When you open a jar of home canned ground beef that has been stored in a cool storage place, it will probably look as though there is no water in the jar, but don’t trust appearances — you know there is, you put water in the jar for canning.
While it would be fine to tip the jar, beef and water and all, into a soup, you wouldn’t want that water going into a spaghetti sauce, or casserole.
Consequently, to use the ground beef we want to drain the water off, but we can do it in a way that preserves the water because that’s not just water, it’s genuine thick rich beef broth that can be saved for other uses (and that stores nowadays will charge you a couple bucks a tin for.)
Starting off, the first thing you notice is the fat at the top of the jar. The top of a jar of home canned ground beef may look like it’s all just a layer of solid fat, but it’s not. What you are seeing from eye level in the picture above is actually just a very thin layer of fat that got pushed to the outside of the neck of the jar. Given that the ground beef in that particular jar above is extra-lean ground beef, it may be surprising that there’s any at all there, but there’s about 2 teaspoons of fat there.
Open the jar of home canned ground beef, empty it into a large microwave safe bowl or jug. You may need to use a rubber spatula or spoon to get it all out.
Zap for 1 minute in microwave on high. You can do two minutes if you want, but 1 minute should do it. We want to heat it just enough to loosen the liquid.
Drain in a sieve, and use.
From the above photo, you will see that about 100 ml (½ cup / 4 oz) of water has come off, and, there’s our 2 teaspoons of fat risen to the top.
Skim that fat off — you can add it to a tub of beef fat in the freezer for roasting potatoes in, or discard.
Freeze the broth for soup or sauces.
This is really just about 2 minutes work in total. Contrast that with the time required if you had instead just pulled a block of frozen ground beef out of the freezer. Dinner would be a little further away.
And no, you cannot dry can ground beef .
Here’s information on how to can ground beef.
Have you compared taste differences between home canned ground beef vs store bought keystone brand and/or Mountain House freeze dried ground beef? If so, what is your opinion? …. cost wise it may be cheaper for Keystone and or MH…. cost of beef, gas/electric, time…. ?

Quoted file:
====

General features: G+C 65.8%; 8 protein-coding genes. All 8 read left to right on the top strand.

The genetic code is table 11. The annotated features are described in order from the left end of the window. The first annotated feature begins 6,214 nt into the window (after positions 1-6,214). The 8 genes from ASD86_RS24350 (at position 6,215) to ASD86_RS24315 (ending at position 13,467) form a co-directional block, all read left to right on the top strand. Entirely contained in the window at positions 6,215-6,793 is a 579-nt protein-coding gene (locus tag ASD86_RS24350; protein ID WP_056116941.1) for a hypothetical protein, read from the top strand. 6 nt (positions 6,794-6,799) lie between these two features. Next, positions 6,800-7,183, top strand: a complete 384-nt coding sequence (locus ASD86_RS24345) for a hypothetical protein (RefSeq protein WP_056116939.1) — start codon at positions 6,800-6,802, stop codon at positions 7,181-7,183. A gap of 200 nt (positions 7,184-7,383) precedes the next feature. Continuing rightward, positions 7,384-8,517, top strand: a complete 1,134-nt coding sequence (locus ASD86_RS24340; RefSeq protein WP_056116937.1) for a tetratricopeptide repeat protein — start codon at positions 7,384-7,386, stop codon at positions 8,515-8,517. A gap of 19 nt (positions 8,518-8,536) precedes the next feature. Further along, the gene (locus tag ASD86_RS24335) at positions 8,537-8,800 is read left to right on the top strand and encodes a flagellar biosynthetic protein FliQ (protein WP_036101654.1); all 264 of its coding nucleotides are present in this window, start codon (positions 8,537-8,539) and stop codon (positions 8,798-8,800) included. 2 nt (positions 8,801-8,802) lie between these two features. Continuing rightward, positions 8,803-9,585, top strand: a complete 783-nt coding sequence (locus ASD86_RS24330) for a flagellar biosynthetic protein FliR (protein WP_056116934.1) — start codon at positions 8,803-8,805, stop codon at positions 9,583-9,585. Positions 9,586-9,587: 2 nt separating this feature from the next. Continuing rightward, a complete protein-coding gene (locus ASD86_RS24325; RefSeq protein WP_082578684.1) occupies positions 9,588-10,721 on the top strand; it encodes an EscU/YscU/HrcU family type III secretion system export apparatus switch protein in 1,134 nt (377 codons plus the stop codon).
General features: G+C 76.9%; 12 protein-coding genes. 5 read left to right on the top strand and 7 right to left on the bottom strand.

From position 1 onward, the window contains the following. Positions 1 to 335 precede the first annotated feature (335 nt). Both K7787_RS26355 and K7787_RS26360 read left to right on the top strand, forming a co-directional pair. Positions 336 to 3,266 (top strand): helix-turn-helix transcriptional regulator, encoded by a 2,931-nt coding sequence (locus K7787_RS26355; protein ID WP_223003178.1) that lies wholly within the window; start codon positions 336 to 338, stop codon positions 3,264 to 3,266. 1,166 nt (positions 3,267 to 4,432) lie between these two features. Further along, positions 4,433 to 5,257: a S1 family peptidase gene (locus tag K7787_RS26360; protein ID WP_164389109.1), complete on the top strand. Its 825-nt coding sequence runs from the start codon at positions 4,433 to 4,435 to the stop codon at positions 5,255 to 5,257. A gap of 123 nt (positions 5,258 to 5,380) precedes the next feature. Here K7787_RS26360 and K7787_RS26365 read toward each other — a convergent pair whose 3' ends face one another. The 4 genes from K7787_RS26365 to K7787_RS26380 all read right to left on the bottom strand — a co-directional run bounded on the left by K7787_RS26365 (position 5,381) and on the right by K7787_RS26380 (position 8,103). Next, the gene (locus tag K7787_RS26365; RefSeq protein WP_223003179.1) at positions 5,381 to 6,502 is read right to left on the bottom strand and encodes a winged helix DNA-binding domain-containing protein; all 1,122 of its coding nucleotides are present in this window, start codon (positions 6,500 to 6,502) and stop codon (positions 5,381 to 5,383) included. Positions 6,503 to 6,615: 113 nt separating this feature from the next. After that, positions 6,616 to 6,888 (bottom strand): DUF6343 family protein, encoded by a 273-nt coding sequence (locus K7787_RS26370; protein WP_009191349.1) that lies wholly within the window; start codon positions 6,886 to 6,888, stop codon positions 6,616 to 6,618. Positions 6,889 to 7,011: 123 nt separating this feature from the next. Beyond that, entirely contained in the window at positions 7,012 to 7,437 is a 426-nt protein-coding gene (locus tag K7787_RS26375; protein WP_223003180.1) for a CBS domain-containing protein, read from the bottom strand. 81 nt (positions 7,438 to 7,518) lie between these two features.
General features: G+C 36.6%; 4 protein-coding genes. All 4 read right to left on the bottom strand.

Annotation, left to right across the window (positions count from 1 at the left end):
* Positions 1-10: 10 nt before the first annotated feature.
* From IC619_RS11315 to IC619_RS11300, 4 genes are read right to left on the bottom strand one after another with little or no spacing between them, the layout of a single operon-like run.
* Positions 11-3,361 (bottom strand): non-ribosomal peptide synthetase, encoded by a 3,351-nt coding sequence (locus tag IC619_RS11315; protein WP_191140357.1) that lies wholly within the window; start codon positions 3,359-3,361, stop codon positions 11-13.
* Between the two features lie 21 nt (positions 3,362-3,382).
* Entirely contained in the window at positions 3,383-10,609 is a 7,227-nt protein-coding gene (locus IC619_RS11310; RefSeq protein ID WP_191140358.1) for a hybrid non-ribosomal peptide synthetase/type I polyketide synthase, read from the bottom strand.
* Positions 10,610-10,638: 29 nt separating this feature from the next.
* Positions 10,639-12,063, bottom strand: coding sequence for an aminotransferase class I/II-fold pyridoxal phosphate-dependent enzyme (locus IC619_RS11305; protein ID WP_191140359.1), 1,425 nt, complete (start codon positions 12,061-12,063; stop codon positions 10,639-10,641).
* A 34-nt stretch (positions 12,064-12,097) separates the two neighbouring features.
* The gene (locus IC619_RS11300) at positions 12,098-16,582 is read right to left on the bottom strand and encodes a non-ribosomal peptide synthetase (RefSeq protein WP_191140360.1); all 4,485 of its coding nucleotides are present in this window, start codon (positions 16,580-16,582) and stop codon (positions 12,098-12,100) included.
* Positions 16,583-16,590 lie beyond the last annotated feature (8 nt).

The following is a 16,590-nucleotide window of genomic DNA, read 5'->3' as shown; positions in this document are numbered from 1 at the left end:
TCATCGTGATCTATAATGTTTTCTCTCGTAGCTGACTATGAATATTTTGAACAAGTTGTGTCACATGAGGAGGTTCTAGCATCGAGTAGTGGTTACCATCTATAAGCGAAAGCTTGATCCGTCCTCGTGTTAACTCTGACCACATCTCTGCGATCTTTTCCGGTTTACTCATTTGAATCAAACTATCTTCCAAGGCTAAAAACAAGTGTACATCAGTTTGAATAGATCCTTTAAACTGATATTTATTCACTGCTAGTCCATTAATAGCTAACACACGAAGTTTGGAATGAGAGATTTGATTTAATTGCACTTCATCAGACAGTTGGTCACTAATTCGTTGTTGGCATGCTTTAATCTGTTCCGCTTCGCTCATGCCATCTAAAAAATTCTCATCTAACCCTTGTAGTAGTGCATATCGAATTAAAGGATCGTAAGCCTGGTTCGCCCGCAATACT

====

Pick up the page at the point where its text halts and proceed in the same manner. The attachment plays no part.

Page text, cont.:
Hi Cynthia, no we haven’t but we’re going to put your question out there for others to see and comment on.
I find that the texture of canned ground beef, while not as good as fresh cooked, is way more appealing to me than the freeze dried stuff. Flavor too. You have more control over additives and chemicals that go into your home canned beef. Maybe can a small batch and do a taste test. If you’re stocking up for an emergency situation, the broth in the jar and moisture in the meat are going to help stretch your water supply. My current issue is trying to figure out how to safeguard my canned goods in the case of earthquake, as that is the main threat in my area that I am trying to prepare for. If I can’t figure that out, we will lose a lot of our emergency food supply. If camping or bugging out, I’d definitely go with the dried food so you don’t have to haul heavy canned goods. Also takes up less storage space.
I dehydrated hamburger by frying then rinsing the burger with hot beef broth. I then cool Beef broth and skim off the fat and freeze to use again. I have rehydrated the burger a year later with beef broth and it tastes and has consistency of just cooked hamburger. FYI
Though I do can hamburger for use in recipes, I do like the dehydrated better.
I have not tasted freeze dried beef, however I do dehydrate hamburger (fry it then pour boiling beef broth to rinse off fat). The canned burger is fine in dishes such as tacos with seasoning added. The dehydrated burger tasted and looked exactly like hamburger to me after a year. Definitely cheaper to dehydrate than buying freeze dried.